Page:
posted by pyramid termite at 8:17 AM on May 9, 2011 [3 favorites]


Hah! Came across this comment from the "previously" link:

>> it would be interesting to rerun this test but add in marketing elements.

> This is why successful music marketing should rely less on graphic image and more on the type of viral marketing the fashion industry uses to great success: getting the people perceived by their friends as hippest and best-connected to tout the product

Check out this old thread resurrected yesterday in MetaTalk in which a sub-par Australian musician, bankrolled by his wealthy father, attempted to use viral marketing to launch a successful musical career, but failed miserably.

Rebecca Black springs quickly into mind, although it probably just illustrates the randomness of the whole thing.

*shudders*
posted by palbo at 8:27 AM on May 9, 2011


The economics of scarcity (or the lack thereof) would also seem to be a big issue these days. Look at how, earlier this year, CAKE and the Decemberists got the #1 albums with numbers that would have been mediocre at best not that long ago. How did they do it? As a fan of both bands, I can tell you: they pushed like hell to move product. The NYT article talks about social influence, but that's a necessity for any album now that we can all find anything we'd ever want to listen to on the web and our problem is culling down to a collection of stuff we can manage to listen to instead of finding enough music we like.

A new album can be very accessible and still be underrated in terms of sales and listening these days because it's just so hard to get exposure. It almost makes the question meaningless given that the playing field has changed so much over the history of pop and rock.
posted by immlass at 8:27 AM on May 9, 2011


How was Big Star not a huge band in the '70s?

No distribution, basically. Everyone who heard the records loved them, but Ardent and their parent label Stax were the victims of bad business decisions that gutted the Memphis music industry and left the band with no one to promote or distribute their work. They got no airplay and even when they did get played on the radio it was impossible for people to find their records in stores.
posted by vibrotronica at 8:28 AM on May 9, 2011


I'm sympathetic to the Dolly Mixture suggestion, but the original version of Demonstration Tapes was self-released in an edition of circa 2000 copies and not reprinted until 1995. You don't need a degree in economics or deep knowledge of the post-punk scene to understand why they never became a household name.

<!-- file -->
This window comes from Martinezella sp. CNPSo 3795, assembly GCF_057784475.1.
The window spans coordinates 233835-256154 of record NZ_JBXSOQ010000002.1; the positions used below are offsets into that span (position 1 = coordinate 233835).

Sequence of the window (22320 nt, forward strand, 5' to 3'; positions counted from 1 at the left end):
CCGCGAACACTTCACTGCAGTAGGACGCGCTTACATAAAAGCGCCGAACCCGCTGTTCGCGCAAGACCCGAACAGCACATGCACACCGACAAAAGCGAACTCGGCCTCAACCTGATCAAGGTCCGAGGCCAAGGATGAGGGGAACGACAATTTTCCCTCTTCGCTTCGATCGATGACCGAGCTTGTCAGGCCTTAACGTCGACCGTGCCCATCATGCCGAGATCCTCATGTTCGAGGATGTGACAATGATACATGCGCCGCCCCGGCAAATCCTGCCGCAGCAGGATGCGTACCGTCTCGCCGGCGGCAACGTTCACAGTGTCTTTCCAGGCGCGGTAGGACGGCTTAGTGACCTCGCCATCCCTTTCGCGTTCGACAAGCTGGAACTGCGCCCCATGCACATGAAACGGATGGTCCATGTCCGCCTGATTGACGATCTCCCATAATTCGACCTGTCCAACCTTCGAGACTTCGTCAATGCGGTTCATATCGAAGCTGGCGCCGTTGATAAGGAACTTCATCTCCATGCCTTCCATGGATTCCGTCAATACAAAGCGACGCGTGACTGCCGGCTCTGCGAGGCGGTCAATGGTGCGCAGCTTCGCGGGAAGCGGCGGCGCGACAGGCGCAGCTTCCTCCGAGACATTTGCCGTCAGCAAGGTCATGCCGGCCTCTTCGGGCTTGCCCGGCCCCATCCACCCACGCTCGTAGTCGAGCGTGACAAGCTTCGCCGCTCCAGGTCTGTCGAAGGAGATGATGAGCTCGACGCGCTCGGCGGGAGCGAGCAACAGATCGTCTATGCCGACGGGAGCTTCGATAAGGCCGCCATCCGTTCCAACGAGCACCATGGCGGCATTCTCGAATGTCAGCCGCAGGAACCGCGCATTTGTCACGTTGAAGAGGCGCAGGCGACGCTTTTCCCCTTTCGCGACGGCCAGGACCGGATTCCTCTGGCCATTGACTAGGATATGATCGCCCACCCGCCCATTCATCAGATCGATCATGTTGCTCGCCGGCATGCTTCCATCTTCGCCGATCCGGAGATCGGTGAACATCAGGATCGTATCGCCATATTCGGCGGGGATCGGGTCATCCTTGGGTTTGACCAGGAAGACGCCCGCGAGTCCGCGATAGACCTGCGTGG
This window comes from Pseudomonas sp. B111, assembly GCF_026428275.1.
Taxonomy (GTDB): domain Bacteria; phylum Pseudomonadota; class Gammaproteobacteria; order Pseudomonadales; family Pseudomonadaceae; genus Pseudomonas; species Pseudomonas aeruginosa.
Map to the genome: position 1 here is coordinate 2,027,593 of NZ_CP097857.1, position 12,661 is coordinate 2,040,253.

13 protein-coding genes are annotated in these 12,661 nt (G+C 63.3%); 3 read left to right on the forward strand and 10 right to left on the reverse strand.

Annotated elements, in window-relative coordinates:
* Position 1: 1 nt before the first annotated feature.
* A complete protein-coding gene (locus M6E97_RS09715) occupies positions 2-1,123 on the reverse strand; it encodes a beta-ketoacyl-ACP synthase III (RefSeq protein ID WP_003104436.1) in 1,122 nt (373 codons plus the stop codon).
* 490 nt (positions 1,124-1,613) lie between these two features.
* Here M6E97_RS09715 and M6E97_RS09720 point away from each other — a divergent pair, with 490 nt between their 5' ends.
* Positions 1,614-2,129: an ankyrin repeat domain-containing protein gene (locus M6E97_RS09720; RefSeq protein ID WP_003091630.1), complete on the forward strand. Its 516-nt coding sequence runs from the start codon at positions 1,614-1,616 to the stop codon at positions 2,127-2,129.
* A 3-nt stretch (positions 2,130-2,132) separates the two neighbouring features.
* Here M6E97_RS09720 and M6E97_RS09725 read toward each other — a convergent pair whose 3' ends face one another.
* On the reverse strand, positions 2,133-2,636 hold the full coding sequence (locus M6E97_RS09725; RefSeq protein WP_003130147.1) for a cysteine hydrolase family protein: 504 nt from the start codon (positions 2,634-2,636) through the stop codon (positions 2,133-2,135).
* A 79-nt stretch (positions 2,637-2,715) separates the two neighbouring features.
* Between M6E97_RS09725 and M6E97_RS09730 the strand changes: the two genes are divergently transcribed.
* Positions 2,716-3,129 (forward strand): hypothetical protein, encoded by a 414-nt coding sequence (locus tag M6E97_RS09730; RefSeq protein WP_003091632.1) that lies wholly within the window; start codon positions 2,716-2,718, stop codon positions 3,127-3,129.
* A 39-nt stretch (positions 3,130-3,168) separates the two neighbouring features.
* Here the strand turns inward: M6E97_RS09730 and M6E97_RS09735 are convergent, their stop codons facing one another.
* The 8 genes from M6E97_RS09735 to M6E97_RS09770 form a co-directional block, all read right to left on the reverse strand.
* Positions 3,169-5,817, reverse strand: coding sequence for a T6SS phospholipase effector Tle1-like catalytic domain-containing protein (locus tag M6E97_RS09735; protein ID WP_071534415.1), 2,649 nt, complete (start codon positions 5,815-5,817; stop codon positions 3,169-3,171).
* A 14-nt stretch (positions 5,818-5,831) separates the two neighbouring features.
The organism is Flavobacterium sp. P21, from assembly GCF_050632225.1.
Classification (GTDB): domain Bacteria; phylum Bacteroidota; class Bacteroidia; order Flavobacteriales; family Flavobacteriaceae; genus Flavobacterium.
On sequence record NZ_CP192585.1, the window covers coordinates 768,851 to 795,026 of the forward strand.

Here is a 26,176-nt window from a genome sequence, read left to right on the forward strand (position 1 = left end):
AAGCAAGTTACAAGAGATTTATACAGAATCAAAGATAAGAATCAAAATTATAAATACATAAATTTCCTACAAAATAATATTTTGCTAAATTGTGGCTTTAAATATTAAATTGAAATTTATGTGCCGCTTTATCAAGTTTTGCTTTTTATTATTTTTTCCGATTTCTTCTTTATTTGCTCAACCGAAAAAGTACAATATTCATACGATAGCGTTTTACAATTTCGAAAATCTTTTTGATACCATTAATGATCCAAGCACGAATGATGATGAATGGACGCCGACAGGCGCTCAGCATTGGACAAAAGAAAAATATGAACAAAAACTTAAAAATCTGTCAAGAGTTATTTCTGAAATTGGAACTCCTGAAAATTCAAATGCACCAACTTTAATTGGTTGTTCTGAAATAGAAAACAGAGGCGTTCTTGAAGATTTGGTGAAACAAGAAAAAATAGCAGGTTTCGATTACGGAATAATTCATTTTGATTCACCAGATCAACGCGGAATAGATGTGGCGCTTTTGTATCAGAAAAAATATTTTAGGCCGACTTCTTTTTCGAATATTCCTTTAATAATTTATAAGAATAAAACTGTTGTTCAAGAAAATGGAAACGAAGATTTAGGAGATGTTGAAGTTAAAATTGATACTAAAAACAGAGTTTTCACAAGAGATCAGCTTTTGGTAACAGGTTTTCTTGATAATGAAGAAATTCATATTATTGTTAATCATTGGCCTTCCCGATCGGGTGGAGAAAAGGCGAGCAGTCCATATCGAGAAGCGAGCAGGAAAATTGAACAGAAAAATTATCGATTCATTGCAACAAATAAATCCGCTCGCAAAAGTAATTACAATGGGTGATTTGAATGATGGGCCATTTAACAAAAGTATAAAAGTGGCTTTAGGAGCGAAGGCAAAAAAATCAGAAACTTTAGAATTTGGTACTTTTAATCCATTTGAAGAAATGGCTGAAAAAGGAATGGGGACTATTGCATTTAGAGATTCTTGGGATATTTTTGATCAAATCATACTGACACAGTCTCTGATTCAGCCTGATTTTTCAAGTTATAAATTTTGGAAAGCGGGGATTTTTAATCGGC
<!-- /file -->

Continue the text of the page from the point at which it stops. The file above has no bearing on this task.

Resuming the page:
Similar objections can be raised against most of the other suggestions. For the discussion to be interesting and not just another round of "name your favourite underrated pop album" (with everyone using different definitions of "underrated" and "pop"), I think it needs to be limited to artists who made a serious bid for success, had the support of a big label and yet failed for whatever reason. Like Jobriath, say.

In my opinion Scritti Politti's Cupid & Psyche 85 should have been an even bigger hit than it was, like at least as big as Please or Songs from the Big Chair. The timing was right (middle of the decade, synthpop not yet outdated), the singles were strong ("Absolute" and "Wood Beez" should be enough, but then you throw in "Word Girl", "Hypnotize" and "Perfect Way"), the Fairlight sound must have been new and exciting (it still is), and I believe the critics loved it (it's a critics' favourite now, at any rate). Don't know what went wrong there.
posted by Modlizki at 8:30 AM on May 9, 2011 [1 favorite]


Wow! I am really digging the Eggstone, Zerowensboring. I knew this thread wouldn't disappoint.
posted by naju at 8:31 AM on May 9, 2011


Toy Matinee.
posted by holterbarbour at 8:33 AM on May 9, 2011 [2 favorites]


Yes, I love these kinds recommendations!
posted by kuatto at 8:35 AM on May 9, 2011


'Pop' that isn't popular yet? Hmmm. And 'accessible' is perilous because you can't really judge a genre you haven't listened to enough to know what's special.

A few years back, Weezer's Pinkerton wudda been a shoo-in, but that's been been getting it's due. Early Wire has also been spotted. As a band Furniture is still mightily overlooked ... but there's no particular album to point at.

Edit's Certified Air Raid Material is genius but only 'accessible' for a subculture. The Streets wonderful debut Original Pirate Material was accessible all the way to UK#10, but inaccessible to the US top 100 (as if the UK were a subculture). Likewise for Blur's wonderful, extremely musical Parklife ... UK#1, US#MightJustAsWellHaveBeenBulgaria. Ah well, at least the US noticed DJ Shadow ... who drew an audience any US muso would (or should) die for.

It may be that we've all become sophisticated enough listeners now that there won't be any more Slim Whitmans or Bill or Led Zeps or Kraftwerks that can span the oceans and amaze everyone. We've become a tough crowd and know what we like. P'raps that's not all bad.
posted by Twang at 8:35 AM on May 9, 2011


The Brains. Most people probably have heard Money Changes Everything covered by other artists.
posted by Sailormom at 8:42 AM on May 9, 2011


Butthole Surfers - Locust Abortion Technician.


Very similar to The Decemberists.


(...)
posted by gcbv at 9:02 AM on May 9, 2011 [6 favorites]